Days since my double mastectomy: 34 (passed the month mark!)
Days since my reconstruction surgery to remove a large area of dead skin on my left breast: 10
Days since my egg retrieval: 4
Embryos my boyfriend and I now have frozen: 4
I almost never thought this day would come. Two weeks ago, on the night before my revision surgery, I could hardly breathe and hardly sleep. Everything was overwhelming me and making me anxious. First off, I was injecting a lot of hormones into my system as part of the in vitro course to prepare for my egg retrieval. On top of that, I had been so happy with my reconstruction results but it was all going to hell in a handbasket because there was a large area of dead skin on my left breast right under my nipple. The area was so large that my plastic surgeon couldn’t even say with any certainty how she would sew me back up after removing it, or that she would even be able to at all – I could have new scars, a vacuum that would require several days in the hospital, or a flap – and I had no idea what I would come out of the surgery looking like.
Well, it wasn’t that terrible. She was able to remove the skin and sew me back up using the same incision made for my mastectomy. Sure, my left breast is now flat making me lopsided and my nipple is way down at the incision line, requiring a couple more revisions to put it in the right place, but I’m banking on the fact that she’s a good surgeon and I’ll have a good final outcome no matter what.
It still really sucks that I have to deal with this complication, though. So many bloggers post pictures of their beautiful new breasts and I guess I just thought, since I’m young and resilient, things would be easy-peasy. Now that the breast cancer is gone from my body, I have my whole life to look forward to and appearances count. I don’t want to live with a deformed chest – but I’m confident that I won’t have to – even if things don’t return to normal until a year from now.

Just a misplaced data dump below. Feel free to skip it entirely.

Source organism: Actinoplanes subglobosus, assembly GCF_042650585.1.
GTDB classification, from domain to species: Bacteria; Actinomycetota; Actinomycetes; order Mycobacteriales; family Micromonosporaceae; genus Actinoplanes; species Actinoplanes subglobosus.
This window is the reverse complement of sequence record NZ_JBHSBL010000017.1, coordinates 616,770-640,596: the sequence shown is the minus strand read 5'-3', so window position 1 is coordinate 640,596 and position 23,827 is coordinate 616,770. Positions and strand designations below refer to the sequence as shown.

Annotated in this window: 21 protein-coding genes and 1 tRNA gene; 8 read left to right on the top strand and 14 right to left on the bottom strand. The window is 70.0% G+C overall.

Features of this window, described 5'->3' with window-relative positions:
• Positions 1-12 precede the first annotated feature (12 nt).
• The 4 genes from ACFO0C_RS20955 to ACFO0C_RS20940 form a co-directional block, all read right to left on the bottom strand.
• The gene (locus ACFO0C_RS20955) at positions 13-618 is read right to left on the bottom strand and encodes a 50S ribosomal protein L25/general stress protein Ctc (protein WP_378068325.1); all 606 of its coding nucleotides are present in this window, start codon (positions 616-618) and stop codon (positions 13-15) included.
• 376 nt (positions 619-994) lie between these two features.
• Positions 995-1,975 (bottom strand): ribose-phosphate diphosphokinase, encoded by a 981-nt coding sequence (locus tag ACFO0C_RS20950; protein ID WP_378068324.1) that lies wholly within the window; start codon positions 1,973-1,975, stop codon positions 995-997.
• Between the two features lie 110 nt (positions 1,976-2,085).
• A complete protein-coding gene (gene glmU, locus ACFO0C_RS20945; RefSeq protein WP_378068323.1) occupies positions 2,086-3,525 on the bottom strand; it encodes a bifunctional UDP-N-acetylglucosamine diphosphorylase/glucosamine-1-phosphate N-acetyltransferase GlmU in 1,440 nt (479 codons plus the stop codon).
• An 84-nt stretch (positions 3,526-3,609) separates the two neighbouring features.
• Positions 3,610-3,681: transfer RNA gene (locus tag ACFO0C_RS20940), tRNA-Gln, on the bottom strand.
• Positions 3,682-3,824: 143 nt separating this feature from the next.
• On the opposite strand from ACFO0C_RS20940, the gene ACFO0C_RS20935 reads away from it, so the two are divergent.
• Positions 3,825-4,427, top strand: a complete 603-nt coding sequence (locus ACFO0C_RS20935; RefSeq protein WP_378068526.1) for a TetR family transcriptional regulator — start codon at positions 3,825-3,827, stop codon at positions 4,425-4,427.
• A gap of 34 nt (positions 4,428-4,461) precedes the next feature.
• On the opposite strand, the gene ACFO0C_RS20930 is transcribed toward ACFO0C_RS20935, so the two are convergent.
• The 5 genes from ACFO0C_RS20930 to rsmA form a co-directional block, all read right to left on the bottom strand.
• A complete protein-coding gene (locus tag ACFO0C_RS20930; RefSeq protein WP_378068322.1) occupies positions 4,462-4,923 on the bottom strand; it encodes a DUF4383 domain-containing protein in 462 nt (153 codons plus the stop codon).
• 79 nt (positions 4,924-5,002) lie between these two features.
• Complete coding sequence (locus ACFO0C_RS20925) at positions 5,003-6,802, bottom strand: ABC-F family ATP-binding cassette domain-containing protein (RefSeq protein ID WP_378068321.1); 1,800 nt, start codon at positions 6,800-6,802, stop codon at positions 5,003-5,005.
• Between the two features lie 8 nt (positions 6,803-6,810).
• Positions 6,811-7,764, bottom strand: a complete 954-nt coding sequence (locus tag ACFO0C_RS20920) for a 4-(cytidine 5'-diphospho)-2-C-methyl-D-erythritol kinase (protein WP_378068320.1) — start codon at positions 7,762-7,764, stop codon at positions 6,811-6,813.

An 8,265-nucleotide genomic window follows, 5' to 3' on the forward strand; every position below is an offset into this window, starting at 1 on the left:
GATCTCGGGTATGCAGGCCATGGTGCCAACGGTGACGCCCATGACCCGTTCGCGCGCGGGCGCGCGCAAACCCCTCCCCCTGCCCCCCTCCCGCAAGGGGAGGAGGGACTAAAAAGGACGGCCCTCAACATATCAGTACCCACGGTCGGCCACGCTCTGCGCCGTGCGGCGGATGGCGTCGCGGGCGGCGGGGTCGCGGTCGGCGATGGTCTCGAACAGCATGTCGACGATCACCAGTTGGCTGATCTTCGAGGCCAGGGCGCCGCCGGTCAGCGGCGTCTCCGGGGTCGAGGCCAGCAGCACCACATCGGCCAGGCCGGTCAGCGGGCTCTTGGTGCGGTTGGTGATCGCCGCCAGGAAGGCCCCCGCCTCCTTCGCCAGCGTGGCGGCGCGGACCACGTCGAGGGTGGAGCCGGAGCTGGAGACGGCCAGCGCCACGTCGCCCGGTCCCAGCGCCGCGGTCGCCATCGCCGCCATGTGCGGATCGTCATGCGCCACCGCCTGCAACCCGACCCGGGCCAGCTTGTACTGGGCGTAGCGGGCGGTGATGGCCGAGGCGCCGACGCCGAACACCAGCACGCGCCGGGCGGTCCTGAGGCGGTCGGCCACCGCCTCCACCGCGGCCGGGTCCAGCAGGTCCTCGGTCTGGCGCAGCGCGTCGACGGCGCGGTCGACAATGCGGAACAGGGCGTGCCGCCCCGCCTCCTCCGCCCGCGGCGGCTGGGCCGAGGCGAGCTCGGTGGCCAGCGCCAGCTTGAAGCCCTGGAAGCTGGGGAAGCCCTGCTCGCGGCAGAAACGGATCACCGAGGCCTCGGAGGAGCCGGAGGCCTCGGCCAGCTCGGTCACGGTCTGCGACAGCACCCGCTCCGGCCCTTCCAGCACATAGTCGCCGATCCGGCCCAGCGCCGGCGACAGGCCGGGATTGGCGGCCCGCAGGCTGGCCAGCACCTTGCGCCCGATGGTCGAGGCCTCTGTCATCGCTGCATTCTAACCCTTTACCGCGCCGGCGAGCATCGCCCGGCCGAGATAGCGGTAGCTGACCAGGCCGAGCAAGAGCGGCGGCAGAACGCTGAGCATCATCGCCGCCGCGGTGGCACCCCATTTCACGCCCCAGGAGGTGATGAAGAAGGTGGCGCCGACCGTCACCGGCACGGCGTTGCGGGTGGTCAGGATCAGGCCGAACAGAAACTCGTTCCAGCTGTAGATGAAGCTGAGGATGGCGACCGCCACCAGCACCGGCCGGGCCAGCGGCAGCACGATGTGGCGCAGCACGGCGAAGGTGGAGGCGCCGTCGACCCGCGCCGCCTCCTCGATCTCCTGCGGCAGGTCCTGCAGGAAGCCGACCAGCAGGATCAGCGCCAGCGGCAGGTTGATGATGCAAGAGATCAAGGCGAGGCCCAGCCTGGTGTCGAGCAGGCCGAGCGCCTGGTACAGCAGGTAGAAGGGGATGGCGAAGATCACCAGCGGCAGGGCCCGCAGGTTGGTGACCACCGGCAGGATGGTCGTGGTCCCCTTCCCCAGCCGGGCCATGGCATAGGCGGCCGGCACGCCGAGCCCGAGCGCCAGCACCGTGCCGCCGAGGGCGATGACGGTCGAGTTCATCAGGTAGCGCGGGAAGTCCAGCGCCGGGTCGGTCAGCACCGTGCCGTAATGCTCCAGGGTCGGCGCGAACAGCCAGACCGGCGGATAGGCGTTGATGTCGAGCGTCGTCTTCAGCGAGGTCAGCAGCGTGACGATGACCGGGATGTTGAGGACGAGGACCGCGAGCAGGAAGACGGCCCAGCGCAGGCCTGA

The news that I was able to bank 4 embryos was extremely exciting. Before the retrieval, I felt very disappointed that my ultrasounds only showed 7 big follicles. A young woman like me should have 20+, so what the hell was my problem? My parents said it was stress, and my doctors also pointed to the fact that BRCA1 seems to be linked to early egg depletion. Great. Not only is my biology trying to kill me with breast and ovarian cancer, it’s also trying to prevent me from having my own children.
We hoped that all the follicles would yield eggs; no such luck. Only 4 eggs were retrieved. But the next day my doctor called and gave the good news: 100% fertilization success. Overcoming great odds, all 4 of my eggs had fertilized! That’s 4 chances at a pregnancy if chemo renders me infertile, which I’m hoping it won’t in the first place. Will and I refer to our embryos as our “frids” (frozen kids), and it’s a little strange to think our possible future offspring is waiting for us in some liquid nitrogen column in West Philadelphia.
Whew. Revision surgery is out of the way. Retrieval is out of the way. Healing is going really well (now). What’s next? Moving back to DC, getting back to work, and starting chemo. I wouldn’t say I’m looking forward to any of it – lazing around with my parents, who are excellent cooks, has been great and chemo will probably suck, but it’s the next step in the process and it means things are moving along as they finally should.
And it was great to come downstairs for breakfast and see this article about the Philadelphia Susan G. Komen Race for the Cure on the front page of the Inquirer.